Unformatted text preview: and Tails with probability exactly 1 2 each), by looking at multiple ﬂips. Problem 4: Consider a variant of the “Monty Hall” game show discussed in class. There are k ≥ 3 doors, one of which has a grand prize behind it. You pick one of the k doors initially. The host opens one of the remaining doors to show that the prize is not there. You are now given the option of changing your initial choice. What should you do? Compute the probability of guessing the correct door for the strategy you propose....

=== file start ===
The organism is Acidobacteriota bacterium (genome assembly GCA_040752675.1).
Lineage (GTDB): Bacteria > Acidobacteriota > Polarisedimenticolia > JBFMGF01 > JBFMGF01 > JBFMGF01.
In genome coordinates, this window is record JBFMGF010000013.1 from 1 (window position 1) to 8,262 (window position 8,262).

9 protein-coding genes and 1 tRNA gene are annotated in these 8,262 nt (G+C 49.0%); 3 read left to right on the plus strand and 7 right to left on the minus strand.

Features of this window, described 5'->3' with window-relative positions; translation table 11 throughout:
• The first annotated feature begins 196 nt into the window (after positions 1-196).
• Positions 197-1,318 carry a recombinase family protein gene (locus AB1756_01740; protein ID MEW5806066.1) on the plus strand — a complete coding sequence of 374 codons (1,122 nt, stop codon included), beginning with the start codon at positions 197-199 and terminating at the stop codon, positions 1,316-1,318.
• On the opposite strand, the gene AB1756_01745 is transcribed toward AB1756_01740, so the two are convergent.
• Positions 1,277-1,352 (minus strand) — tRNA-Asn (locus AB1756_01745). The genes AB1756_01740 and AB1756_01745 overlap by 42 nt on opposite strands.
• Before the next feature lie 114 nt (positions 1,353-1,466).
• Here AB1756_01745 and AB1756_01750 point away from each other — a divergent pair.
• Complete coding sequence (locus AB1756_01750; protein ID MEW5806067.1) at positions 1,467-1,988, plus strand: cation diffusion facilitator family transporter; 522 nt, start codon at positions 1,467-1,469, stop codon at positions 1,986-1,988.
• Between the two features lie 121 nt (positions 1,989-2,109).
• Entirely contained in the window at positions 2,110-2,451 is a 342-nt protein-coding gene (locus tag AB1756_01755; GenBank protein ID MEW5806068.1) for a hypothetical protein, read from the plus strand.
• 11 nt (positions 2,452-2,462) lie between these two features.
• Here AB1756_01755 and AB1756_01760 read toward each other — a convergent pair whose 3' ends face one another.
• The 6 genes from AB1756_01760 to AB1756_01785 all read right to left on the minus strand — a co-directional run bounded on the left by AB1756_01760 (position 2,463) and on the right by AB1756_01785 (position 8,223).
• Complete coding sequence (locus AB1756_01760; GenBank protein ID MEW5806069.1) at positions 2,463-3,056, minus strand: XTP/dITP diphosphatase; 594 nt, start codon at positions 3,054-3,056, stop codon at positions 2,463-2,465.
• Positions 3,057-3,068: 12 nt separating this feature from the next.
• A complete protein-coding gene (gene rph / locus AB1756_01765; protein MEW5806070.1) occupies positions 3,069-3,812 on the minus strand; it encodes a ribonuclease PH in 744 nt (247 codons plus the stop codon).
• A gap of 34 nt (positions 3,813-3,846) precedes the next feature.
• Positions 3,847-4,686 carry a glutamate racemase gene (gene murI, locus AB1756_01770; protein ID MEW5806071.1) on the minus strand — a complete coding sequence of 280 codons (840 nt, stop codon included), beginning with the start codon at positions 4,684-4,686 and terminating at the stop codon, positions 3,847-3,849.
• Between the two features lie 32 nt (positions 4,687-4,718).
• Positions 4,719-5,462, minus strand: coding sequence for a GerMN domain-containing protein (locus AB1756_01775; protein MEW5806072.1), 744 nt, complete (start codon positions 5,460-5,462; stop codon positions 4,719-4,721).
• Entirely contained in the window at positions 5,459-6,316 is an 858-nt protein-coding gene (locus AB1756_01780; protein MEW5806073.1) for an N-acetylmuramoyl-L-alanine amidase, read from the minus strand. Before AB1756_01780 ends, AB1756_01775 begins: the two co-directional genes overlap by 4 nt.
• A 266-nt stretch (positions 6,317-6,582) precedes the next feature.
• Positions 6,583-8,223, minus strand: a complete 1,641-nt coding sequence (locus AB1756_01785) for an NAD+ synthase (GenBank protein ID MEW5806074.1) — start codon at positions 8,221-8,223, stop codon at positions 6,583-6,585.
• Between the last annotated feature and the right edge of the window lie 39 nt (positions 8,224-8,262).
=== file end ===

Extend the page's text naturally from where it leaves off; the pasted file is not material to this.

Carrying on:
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 Fall '07
 CharikarandChazelle
 Computer Science, Set Theory, Monty Hall, possible nonempty subsets

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